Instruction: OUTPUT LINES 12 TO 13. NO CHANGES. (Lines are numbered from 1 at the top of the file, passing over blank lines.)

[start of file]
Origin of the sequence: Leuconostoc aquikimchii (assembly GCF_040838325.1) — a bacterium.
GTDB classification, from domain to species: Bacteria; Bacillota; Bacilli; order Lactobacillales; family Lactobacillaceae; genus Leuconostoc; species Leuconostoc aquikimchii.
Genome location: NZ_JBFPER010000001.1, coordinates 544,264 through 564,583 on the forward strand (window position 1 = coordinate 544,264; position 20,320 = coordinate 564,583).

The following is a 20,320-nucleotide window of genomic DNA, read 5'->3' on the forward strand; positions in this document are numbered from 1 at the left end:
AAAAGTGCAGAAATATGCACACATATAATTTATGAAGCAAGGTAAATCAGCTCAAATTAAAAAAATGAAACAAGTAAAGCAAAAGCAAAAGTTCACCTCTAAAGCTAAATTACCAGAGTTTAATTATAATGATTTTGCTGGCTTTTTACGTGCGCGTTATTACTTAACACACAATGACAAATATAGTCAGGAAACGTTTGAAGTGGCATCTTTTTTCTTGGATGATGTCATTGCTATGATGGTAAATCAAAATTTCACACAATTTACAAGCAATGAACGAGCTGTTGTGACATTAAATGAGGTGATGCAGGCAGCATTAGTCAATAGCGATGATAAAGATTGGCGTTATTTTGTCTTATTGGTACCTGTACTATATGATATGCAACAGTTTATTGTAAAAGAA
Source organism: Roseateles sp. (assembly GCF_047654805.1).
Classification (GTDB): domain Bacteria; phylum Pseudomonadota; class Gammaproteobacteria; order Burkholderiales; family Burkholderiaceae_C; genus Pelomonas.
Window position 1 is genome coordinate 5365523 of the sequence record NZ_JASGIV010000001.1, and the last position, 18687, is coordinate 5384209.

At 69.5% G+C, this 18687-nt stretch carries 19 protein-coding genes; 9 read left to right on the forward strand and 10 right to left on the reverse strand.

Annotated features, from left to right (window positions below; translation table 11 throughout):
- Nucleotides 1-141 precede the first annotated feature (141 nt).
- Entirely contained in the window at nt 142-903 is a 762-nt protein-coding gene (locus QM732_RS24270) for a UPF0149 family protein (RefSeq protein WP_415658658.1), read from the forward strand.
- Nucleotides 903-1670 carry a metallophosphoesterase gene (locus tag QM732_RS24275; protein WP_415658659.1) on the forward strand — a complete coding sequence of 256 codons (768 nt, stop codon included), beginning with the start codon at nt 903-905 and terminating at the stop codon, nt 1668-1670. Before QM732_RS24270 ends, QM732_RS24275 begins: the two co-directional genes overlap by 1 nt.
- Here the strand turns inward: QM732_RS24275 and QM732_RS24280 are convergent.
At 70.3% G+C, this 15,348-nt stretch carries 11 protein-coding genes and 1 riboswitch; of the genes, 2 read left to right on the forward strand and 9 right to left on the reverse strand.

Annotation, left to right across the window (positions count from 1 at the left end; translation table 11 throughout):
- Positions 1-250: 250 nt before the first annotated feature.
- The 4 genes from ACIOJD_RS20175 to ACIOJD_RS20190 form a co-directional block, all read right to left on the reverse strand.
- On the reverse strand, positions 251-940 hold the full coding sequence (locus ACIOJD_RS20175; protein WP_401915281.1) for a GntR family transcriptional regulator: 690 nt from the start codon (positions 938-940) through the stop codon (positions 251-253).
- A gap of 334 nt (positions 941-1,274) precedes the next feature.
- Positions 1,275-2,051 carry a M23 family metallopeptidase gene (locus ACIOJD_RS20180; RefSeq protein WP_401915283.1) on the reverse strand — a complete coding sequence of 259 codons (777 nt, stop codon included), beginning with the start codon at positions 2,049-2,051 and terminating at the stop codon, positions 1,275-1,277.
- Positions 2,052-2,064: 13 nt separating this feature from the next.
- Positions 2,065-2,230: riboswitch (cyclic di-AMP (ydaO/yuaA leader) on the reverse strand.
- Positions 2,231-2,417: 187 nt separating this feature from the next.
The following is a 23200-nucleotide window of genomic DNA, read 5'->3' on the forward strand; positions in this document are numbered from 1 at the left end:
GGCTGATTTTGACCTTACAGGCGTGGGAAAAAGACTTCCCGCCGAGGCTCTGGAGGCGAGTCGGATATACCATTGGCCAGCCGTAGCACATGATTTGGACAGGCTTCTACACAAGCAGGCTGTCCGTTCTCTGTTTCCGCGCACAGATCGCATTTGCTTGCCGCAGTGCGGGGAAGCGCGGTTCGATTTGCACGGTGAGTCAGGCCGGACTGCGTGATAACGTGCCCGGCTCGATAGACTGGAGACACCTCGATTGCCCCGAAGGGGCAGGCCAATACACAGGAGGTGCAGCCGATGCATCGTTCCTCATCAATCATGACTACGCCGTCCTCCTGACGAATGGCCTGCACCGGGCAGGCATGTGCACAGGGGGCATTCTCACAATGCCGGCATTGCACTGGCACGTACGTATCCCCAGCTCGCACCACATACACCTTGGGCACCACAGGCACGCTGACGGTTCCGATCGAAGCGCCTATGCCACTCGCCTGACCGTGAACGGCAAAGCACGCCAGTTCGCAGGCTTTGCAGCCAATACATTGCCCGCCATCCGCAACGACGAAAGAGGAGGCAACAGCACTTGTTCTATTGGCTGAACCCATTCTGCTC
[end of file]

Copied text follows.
- Entirely contained in the window at nt 142-903 is a 762-nt protein-coding gene (locus QM732_RS24270) for a UPF0149 family protein (RefSeq protein WP_415658658.1), read from the forward strand.
- Nucleotides 903-1670 carry a metallophosphoesterase gene (locus tag QM732_RS24275; protein WP_415658659.1) on the forward strand — a complete coding sequence of 256 codons (768 nt, stop codon included), beginning with the start codon at nt 903-905 and terminating at the stop codon, nt 1668-1670. Before QM732_RS24270 ends, QM732_RS24275 begins: the two co-directional genes overlap by 1 nt.